Saturday, January 26, 2013

The Stendhal Syndrome

I was a participant in a drawing show recently of 30 artists selected out of 1000 entrants. I expected more, perhaps something referred to as the Stendahl Syndrome.

Here is a defiition from Wikipedia: The Stendhal syndrome, Stendhal's syndrome, hyperkulturemia, or Florence syndrome is a psychosomatic disorder that causes rapid heartbeat, dizziness, fainting, confusion and even hallucinations when an individual is exposed to art, usually when the art is particularly beautiful or a large amount of art is in a single place. The term can also be used to describe a similar reaction to a surfeit of choice in other circumstances, e.g. when confronted with immense beauty in the natural world.

I think we all continue to define what we think as beauty and respond to it , but in the arts according to  Jean Cocteau it is what the artist wants it to be: ergo- the justification of exhibiting a mens pissoir. Ai Wei Wei, a leading Chinese dissident artist is using his take on art to protest the censorship and cruelty of the Chinese government. Choygam Trungpa Rinpoche, a Tibetan author and lama, credited in bridging the gap for western practitioners in understanding medieaval Buddhist practices  said  " art is abused".  He felt that current art as it is practiced feeds neuroses, artists are merely displaying their garbage on a canvas.  He felt that aesthetics are powerful.

Are aesthetics powerful? Most artists that work to the highest limit of what they consider beautiful, like Jacob Collins are ignored by the powerful art media. He may sell a painting for $125K but artists with powerful reputations for rotting sharks, like Damien Hirst are selling studio apprentice paintings of dots in the millions.

When my husband was a professor at Brown in the physics and engineering labs, his acquaintances  from the Rhode Island School of Design were always asking to help make them some 'magic' material that would make their work stand out- not something to make it more beautiful. They wanted to create the next 'ism'.

When I think of all the art that was done in protest- where is it now- where are those Twin Tower paintings, those Vietnam paintings, those Nixon paintings- do they resonate with a new generation- do they even care?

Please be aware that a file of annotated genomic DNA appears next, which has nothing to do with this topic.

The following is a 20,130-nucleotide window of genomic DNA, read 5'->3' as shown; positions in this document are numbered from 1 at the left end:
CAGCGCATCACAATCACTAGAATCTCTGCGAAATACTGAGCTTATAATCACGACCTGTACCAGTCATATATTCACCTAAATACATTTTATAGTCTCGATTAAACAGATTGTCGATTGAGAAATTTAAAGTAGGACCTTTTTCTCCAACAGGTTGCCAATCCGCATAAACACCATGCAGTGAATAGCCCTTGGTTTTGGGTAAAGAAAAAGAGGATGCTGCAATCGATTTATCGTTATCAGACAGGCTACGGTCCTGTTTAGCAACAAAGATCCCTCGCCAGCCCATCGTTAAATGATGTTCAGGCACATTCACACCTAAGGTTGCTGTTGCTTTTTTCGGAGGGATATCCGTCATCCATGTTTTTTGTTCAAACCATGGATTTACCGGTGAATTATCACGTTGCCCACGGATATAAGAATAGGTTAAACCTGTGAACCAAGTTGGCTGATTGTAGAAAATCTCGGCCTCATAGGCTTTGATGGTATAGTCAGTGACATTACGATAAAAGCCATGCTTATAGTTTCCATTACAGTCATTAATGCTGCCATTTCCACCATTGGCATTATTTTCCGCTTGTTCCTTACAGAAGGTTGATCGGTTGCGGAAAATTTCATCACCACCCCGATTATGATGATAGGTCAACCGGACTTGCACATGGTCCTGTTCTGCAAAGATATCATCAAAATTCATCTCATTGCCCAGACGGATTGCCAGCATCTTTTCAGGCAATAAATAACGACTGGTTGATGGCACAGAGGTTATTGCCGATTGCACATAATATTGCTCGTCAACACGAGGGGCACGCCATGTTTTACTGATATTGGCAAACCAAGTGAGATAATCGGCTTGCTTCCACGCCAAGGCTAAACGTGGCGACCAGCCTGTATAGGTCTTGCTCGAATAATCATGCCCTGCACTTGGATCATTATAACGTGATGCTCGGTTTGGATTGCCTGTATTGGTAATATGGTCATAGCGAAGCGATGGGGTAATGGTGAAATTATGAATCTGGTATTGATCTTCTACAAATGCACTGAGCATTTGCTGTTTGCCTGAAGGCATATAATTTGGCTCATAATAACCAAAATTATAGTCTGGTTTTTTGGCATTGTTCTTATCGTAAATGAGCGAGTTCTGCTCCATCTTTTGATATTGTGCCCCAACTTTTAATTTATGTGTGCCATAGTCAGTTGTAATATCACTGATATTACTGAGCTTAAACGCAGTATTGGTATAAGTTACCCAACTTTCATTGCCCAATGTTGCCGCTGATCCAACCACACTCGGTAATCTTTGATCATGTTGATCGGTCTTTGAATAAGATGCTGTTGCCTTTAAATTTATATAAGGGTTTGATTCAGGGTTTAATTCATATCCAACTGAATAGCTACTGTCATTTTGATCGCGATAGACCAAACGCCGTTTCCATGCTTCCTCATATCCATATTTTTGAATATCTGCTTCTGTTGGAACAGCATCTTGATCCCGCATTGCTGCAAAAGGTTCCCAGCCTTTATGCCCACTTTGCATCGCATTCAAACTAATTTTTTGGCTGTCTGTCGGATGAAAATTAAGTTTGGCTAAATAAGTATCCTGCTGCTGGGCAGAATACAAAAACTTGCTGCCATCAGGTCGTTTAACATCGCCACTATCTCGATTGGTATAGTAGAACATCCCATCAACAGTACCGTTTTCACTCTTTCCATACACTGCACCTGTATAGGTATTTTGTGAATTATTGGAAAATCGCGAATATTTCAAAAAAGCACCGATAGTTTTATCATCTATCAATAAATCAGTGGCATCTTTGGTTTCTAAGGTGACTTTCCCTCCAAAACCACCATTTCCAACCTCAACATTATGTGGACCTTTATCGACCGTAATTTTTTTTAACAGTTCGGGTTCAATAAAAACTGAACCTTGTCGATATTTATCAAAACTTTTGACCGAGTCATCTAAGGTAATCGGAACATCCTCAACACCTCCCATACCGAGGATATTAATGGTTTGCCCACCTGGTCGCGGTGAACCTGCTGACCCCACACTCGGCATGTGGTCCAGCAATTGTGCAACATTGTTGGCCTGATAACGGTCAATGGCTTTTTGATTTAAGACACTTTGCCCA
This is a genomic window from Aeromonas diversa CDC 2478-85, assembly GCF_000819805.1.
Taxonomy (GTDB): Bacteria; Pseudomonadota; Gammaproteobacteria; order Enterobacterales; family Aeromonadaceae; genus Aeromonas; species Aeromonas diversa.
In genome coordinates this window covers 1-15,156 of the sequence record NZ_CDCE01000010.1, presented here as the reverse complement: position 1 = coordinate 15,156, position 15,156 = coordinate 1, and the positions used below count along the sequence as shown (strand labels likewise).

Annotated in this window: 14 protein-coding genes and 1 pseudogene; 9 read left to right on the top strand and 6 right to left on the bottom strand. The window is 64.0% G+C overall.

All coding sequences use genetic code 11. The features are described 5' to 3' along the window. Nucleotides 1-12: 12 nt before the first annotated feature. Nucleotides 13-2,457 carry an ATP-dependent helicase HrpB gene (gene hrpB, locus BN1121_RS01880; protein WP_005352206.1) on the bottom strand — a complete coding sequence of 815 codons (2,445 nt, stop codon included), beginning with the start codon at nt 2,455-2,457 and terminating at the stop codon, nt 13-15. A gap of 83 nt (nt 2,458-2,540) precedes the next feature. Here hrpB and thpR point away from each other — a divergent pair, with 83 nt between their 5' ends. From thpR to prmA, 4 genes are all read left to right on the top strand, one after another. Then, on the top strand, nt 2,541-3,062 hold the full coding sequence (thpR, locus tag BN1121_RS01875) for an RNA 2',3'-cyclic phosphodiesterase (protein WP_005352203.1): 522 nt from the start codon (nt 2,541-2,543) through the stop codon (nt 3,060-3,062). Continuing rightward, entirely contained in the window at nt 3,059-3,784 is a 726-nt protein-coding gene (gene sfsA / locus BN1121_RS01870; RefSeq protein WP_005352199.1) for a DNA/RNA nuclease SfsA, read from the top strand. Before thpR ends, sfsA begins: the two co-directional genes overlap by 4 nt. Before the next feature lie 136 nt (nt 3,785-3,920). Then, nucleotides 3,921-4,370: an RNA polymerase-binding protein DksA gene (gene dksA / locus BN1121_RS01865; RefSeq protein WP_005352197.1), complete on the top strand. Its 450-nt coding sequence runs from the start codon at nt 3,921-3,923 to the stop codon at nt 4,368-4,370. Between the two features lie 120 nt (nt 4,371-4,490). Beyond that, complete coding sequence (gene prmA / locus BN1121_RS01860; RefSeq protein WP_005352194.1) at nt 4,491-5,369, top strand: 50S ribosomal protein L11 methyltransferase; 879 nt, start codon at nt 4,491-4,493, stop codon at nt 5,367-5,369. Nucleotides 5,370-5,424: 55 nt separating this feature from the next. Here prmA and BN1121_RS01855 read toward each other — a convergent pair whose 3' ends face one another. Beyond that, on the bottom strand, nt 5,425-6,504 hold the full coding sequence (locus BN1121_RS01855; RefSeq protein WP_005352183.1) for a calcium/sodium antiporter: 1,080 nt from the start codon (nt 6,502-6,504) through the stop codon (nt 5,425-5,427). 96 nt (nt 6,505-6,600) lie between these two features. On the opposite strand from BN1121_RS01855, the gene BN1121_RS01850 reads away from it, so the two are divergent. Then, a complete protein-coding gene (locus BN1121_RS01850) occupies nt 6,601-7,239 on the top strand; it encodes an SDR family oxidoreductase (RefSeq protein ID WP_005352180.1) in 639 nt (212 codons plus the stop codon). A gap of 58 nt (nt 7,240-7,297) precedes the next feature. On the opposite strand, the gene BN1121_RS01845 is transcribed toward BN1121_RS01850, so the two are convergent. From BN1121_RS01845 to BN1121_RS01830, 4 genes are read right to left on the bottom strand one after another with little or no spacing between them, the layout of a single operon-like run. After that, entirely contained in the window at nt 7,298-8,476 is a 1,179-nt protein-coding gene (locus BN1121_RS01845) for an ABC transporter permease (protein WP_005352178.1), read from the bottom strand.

What is sad to me is that some many world artists with techniques and beautiful traditions of their own are throwing these away and doing American junk protest art. Instead of instilling pride in their own culture and exploring and furthering it they are trashing it. One American artist is using an Indian traditional watercolor artist to paint his ideas. He gets a great deal of money for these and pays the Indian artist very little.

All my life I have believed in the transformative power of art, of beauty. It is not the easy way to fame these days- nor to fortune. I remember being moved to tears of joy at a Monet exhibition at the Boston Museum of Fine Art. Do we take the materials we get from our precious and increasingly fragile earth and to inflate our egos and reputations. Should we use these materials to create beauty, personal agendas or rage against something. Every time I see or hear a work of great beauty it gives me a shred of hope that humankind is enobled with sparks of genuine egolessness, and  willingness to share insights or moments of joy: that there are people who are willing to add to the sum total of positive human experience without mining the earth for every scrap of gold, glory and power thought due them. Frankly seeing contemporary art- I despair for our beautiful planet.

If we accept that art has no definitions, no boundaries, no effort, no beauty, no pride in craftsmanship: then has it completely lost its value and power. We have left the city to the Vandals.

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